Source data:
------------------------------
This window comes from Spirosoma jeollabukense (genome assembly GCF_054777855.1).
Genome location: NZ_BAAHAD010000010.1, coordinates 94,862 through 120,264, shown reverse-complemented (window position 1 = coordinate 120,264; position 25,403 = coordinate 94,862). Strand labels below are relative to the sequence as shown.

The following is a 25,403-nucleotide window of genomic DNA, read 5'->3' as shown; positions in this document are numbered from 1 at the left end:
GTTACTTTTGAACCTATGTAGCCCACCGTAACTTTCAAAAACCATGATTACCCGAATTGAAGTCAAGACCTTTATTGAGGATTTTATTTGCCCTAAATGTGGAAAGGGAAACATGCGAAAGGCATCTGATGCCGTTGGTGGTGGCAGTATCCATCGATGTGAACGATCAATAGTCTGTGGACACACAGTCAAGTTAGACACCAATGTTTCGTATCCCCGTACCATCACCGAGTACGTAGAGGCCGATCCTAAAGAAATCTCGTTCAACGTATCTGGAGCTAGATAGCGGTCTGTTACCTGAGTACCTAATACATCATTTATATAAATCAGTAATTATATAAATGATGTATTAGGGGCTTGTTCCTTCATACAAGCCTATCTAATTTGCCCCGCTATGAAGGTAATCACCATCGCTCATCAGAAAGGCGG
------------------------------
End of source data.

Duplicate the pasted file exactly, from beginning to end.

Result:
This window comes from Spirosoma jeollabukense (genome assembly GCF_054777855.1).
Genome location: NZ_BAAHAD010000010.1, coordinates 94,862 through 120,264, shown reverse-complemented (window position 1 = coordinate 120,264; position 25,403 = coordinate 94,862). Strand labels below are relative to the sequence as shown.

The following is a 25,403-nucleotide window of genomic DNA, read 5'->3' as shown; positions in this document are numbered from 1 at the left end:
GTTACTTTTGAACCTATGTAGCCCACCGTAACTTTCAAAAACCATGATTACCCGAATTGAAGTCAAGACCTTTATTGAGGATTTTATTTGCCCTAAATGTGGAAAGGGAAACATGCGAAAGGCATCTGATGCCGTTGGTGGTGGCAGTATCCATCGATGTGAACGATCAATAGTCTGTGGACACACAGTCAAGTTAGACACCAATGTTTCGTATCCCCGTACCATCACCGAGTACGTAGAGGCCGATCCTAAAGAAATCTCGTTCAACGTATCTGGAGCTAGATAGCGGTCTGTTACCTGAGTACCTAATACATCATTTATATAAATCAGTAATTATATAAATGATGTATTAGGGGCTTGTTCCTTCATACAAGCCTATCTAATTTGCCCCGCTATGAAGGTAATCACCATCGCTCATCAGAAAGGCGG